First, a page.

* I had planned to congratulate you individually and in person at the Arts and Sciences Recognition Ceremony, originally scheduled for this morning (May 14, 2020). Our time together was unfortunately cut short at spring break. I hope to see you back here for proper recognition a year from now. I look forward to learning where your education in biology leads you. - Allan Larson, Professor of Biology
* Congratulations to all 2020 Biology Major graduates! It has been a privilege to contribute even in a small way to your growth as people and as scientists. Also a special shout out to the Levin Lab's amazing seniors: Christy Lindberg, Montana Sievert, Jane McKelvy, and Abby Iken (BME). The four of you have made the lab a better place. We can’t wait to see the amazing things you accomplish in your chosen fields! ❤️ - Petra Levin, Professor of Biology, and her research group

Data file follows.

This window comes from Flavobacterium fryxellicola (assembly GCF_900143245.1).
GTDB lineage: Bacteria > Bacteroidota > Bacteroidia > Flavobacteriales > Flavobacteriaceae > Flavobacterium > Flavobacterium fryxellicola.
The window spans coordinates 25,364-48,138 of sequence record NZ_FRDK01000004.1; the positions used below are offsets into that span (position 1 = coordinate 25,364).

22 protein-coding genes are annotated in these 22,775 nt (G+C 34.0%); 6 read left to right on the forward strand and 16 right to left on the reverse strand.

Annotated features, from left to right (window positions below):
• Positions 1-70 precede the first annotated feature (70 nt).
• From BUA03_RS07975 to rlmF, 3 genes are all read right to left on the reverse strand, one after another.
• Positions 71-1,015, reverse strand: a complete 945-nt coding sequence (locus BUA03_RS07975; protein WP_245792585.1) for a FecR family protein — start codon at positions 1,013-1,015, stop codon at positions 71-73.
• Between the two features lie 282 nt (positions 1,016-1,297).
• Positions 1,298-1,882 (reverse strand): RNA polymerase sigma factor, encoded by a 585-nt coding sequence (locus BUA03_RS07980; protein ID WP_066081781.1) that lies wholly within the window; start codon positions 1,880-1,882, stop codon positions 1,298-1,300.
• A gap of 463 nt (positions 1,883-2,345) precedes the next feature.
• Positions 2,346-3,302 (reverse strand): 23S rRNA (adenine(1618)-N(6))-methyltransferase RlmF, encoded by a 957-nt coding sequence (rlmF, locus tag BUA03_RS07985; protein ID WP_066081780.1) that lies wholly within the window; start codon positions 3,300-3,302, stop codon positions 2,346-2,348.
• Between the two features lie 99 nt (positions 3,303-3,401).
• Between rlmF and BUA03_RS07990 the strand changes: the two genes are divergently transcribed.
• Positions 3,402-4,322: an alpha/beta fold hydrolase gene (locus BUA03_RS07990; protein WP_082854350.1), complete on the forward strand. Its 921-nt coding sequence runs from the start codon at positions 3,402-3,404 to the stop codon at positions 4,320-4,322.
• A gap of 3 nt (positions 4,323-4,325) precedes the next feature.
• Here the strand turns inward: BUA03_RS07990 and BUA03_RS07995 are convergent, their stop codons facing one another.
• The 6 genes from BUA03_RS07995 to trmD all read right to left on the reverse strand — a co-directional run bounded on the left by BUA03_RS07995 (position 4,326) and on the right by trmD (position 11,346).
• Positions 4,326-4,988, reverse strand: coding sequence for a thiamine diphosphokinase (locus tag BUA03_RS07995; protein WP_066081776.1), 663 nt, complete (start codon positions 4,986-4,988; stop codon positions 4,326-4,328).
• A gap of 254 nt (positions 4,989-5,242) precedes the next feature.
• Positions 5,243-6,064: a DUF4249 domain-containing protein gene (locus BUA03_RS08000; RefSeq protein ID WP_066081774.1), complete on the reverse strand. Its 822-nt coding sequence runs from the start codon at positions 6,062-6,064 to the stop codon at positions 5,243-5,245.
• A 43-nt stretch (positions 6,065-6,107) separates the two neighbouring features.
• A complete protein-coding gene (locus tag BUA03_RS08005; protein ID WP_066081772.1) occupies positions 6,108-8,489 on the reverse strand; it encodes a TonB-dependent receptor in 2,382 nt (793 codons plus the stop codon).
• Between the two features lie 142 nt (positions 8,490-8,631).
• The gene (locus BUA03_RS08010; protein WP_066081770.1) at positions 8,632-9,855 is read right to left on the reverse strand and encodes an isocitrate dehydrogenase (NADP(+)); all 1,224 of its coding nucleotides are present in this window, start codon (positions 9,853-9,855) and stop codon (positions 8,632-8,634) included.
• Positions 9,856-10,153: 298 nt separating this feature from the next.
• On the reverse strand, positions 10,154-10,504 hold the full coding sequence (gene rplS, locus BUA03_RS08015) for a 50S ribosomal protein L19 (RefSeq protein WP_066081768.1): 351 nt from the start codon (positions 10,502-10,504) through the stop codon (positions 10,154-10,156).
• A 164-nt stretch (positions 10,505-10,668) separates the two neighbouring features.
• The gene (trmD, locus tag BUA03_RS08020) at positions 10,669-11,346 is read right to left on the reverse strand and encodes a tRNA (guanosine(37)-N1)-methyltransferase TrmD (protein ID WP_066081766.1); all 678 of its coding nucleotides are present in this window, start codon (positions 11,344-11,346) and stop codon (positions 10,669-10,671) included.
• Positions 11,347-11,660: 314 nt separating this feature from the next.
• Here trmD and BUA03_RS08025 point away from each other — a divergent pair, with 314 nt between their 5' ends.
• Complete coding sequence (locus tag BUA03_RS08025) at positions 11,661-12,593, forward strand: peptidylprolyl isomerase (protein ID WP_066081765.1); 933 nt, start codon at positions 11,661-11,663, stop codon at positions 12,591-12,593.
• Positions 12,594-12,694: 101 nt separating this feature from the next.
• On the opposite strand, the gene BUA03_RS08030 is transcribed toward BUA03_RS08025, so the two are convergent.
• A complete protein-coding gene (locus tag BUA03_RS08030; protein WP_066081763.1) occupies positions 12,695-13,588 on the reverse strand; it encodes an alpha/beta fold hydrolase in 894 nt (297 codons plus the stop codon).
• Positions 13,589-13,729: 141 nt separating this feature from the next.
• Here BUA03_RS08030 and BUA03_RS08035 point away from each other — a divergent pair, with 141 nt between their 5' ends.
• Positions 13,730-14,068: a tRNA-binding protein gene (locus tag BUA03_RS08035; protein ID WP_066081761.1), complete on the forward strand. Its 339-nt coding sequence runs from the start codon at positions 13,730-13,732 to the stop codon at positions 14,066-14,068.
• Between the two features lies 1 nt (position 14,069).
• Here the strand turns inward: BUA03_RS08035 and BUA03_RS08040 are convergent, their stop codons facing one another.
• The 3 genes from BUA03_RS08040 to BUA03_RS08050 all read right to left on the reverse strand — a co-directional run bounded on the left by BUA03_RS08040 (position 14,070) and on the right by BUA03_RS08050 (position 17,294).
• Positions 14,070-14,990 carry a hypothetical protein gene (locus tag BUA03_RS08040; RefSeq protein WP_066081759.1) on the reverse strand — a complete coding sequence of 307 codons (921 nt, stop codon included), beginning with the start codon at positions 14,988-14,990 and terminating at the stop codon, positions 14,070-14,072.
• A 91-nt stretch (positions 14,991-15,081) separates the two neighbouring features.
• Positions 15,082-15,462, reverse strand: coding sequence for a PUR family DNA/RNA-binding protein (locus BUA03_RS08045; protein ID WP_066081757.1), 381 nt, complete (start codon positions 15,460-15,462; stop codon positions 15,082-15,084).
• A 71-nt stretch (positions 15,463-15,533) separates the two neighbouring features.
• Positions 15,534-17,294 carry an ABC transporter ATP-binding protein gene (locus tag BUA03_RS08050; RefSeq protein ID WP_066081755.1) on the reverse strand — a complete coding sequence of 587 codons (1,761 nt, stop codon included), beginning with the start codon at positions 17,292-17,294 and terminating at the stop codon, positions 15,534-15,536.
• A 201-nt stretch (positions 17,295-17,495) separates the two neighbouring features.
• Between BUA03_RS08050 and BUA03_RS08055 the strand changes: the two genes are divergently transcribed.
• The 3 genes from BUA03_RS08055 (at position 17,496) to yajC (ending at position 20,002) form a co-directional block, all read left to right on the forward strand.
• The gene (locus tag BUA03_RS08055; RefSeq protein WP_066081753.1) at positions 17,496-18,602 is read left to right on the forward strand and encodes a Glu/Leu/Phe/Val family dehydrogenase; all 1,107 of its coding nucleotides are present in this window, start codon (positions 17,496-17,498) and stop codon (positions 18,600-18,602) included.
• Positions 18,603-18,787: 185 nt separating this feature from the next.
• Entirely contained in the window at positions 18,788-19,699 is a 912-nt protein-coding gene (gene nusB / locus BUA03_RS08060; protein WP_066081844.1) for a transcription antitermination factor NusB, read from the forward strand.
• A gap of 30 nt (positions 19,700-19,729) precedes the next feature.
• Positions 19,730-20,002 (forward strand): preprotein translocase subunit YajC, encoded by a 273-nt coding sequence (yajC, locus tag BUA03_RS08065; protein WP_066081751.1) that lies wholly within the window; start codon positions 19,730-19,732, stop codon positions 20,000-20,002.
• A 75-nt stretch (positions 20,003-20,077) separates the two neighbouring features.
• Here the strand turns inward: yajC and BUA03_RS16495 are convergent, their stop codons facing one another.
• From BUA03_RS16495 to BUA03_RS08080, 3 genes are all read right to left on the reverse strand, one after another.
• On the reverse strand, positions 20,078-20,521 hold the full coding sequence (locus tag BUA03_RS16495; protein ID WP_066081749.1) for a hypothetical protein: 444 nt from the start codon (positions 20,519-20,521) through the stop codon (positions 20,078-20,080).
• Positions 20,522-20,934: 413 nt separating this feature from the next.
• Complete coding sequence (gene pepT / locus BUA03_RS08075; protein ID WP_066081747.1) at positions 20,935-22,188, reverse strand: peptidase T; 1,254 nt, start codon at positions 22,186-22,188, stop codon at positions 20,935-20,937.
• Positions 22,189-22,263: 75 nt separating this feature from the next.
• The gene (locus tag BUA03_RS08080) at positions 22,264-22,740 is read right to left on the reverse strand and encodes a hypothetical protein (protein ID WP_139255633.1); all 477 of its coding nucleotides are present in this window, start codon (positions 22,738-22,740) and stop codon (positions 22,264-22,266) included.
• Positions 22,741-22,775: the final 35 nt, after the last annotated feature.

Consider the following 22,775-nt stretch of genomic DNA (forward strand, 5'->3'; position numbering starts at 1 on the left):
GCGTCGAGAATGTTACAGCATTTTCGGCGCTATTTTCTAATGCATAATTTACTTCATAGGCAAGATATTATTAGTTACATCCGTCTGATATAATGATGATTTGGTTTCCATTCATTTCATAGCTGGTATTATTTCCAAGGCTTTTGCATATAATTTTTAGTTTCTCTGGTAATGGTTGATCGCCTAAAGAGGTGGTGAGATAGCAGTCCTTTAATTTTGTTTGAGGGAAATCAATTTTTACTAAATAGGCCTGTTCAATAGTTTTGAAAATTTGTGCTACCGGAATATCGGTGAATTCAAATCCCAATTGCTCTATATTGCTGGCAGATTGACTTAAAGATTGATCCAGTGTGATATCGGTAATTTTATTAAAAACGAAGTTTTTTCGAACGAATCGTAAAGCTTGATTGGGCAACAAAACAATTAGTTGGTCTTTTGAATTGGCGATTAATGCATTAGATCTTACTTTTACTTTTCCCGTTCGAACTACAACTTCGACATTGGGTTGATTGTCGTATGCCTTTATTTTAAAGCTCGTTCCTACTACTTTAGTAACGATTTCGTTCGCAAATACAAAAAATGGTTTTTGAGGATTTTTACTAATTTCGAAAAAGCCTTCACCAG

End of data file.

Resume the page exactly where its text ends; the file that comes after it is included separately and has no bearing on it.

* "There are two kinds of students the gods give me. One kind they dump on me like a bushel of potatoes. I do not like potatoes, and the potatoes they do not ever seem to have great affection for me, but I take them and I teach them to kill patients. The other kind! They are very few. They seem for some reason which is not at all clear to me to wish a liddle bit to become scientists, to work with bugs and make mistakes. Those, ah, those I seize them, I denounce them, I teach them right away the ultimate lesson of science which is to wait and doubt. Of the potatoes I demand nothing; of the foolish ones, like you, who think I could teach them something, I demand everything." Arrowsmith by Sinclair Lewis. Congratulations “foolish ones”. We will miss you. - Dan Hanson, Biology Lecturer
* Congratulations amazing graduates! The challenges that you've faced have been great, but your skills and determination are greater! I hope that you can celebrate yourself and your accomplishments today. - Elise Walck-Shannon, Biology Lecturer
* Congratulations on graduating under extraordinary circumstances. It's been wonderful to get to know many of you. Best wishes for your coming endeavors, and please stay in touch! - Rachel Penczykowski, Assistant Professor of Biology